Access to the Internet Should be Regarded as a Basic Human Right

Tim Berners-Lee
Inventor of the World Wide Web, Director of W3C

The inventor of the World Wide Web, Tim Berners-Lee, said that access to the internet should be regarded as a basic human right. He also criticized the growing censorship by governments and commercial manipulation.

The World Wide Web Foundation, created by Berners-Lee, reported that about 38 percent of states denied free internet use to citizens.

With the internet, people are able to share almost anything. The growing internet has become a place of increasing surveillance, control and inequality. Both the government and companies are taking their own part in messing it up. Berners-Lee once said that the data created by a certain individual is owned by that individual, not by the government or large companies that harvests it.

While the web has enormous power to make people more equal, said the report backed Tim Berners-Lee, it's becoming increasingly possible that it will be used instead to "further concentrate economic and political power in the hands of the few."

"With surveillance and censorship, the equalizing power of the internet is reducing," said Berners-Lee.

It can only bring about social change "if we hardwire the rights to privacy, freedom of expression, affordable access and net neutrality into the rules of the game," he explained when launching the report.

Post-Snowden era, people are becoming increasingly aware about privacy on the internet. Both contributed to the cause of government and commercial entities. People behind them are monitoring patterns and online behavior to extract information they need.

Berners-Lee said the internet should be recognized as a human right and protected from commercial and political interference.

"That means guaranteeing affordable access for all, ensuring internet packets are delivered without commercial or political discrimination, and protecting the privacy and freedom of web users regardless of where they live."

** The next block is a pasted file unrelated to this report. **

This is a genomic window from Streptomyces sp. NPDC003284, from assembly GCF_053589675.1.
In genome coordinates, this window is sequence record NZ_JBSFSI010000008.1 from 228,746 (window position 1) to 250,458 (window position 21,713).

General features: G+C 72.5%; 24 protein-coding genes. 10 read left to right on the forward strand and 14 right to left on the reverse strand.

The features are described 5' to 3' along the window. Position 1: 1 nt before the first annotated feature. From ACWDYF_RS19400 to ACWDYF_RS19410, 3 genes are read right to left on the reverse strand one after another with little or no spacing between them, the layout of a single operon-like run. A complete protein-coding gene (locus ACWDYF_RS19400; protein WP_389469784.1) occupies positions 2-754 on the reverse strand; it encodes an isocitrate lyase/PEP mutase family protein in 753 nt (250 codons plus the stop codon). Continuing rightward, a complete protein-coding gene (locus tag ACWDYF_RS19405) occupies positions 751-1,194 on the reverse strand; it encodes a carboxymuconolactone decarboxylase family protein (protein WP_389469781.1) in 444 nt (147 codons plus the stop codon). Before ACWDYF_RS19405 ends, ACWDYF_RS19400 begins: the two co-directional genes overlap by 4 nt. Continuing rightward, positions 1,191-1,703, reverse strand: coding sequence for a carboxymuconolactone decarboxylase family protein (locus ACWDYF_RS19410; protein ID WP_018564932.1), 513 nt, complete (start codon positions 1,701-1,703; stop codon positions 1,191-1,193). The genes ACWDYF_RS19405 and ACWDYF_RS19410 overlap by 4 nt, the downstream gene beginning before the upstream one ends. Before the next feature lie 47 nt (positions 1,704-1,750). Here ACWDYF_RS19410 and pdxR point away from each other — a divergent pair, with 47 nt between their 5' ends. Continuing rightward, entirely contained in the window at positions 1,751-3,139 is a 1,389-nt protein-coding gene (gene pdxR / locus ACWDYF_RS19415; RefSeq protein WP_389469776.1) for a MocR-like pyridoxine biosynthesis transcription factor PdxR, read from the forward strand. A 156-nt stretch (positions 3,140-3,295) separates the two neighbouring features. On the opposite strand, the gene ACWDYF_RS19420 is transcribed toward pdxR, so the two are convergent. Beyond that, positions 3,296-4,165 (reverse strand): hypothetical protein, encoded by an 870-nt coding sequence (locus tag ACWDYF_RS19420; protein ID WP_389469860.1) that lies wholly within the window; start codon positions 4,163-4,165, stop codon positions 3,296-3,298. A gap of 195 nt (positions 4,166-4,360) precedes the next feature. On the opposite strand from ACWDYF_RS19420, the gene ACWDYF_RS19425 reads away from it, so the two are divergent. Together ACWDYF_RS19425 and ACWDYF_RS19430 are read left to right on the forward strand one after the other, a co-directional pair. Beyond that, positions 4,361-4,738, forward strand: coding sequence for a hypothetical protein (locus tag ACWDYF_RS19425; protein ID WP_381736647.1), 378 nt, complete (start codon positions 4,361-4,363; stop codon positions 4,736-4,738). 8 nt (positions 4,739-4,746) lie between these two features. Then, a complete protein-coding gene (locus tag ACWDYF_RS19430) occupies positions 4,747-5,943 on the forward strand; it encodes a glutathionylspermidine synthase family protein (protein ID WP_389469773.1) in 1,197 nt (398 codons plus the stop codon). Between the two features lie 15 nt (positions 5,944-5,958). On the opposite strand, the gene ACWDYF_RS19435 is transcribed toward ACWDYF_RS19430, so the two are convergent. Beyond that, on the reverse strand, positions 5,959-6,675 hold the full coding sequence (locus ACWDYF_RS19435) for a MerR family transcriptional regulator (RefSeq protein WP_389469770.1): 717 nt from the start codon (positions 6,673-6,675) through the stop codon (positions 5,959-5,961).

There are many things about humanity that moves around the internet; from proper information to most despicable that most people would consider them a nightmare. The internet's use reflected the condition of mankind.

"Like all powerful tools, it can be used for good and evil, it can be used by good people and bad people," he said.

"When you look at the web you see humanity connected. Humanity has got some wonderful parts and some gruesome parts. You can't design an internet that will suddenly turn everybody into saints. What you can do is design an internet that is open."

The internet was invented with the help of U.S. state funding, but was spread by academics. Berners-Lee first proposed the World Wide Web in 1989.

"It was the academic community who wired up their universities so it was put together by smart, well-meaning people who thought it was a good idea," he said.

While the internet should be recognized as a human right, the report says that access is still far from universal.

The report found that laws preventing mass online surveillance are weak or nonexistent in more than 84 percent of countries. It also said that almost 40 percent of surveyed countries were blocking sensitive online content to a "moderate or extreme degree," and that half of all web users live in countries that severely restrict their rights online. The rest that have no concerns came from about 4.4 billion people - most in developing countries - that still have no access to the internet.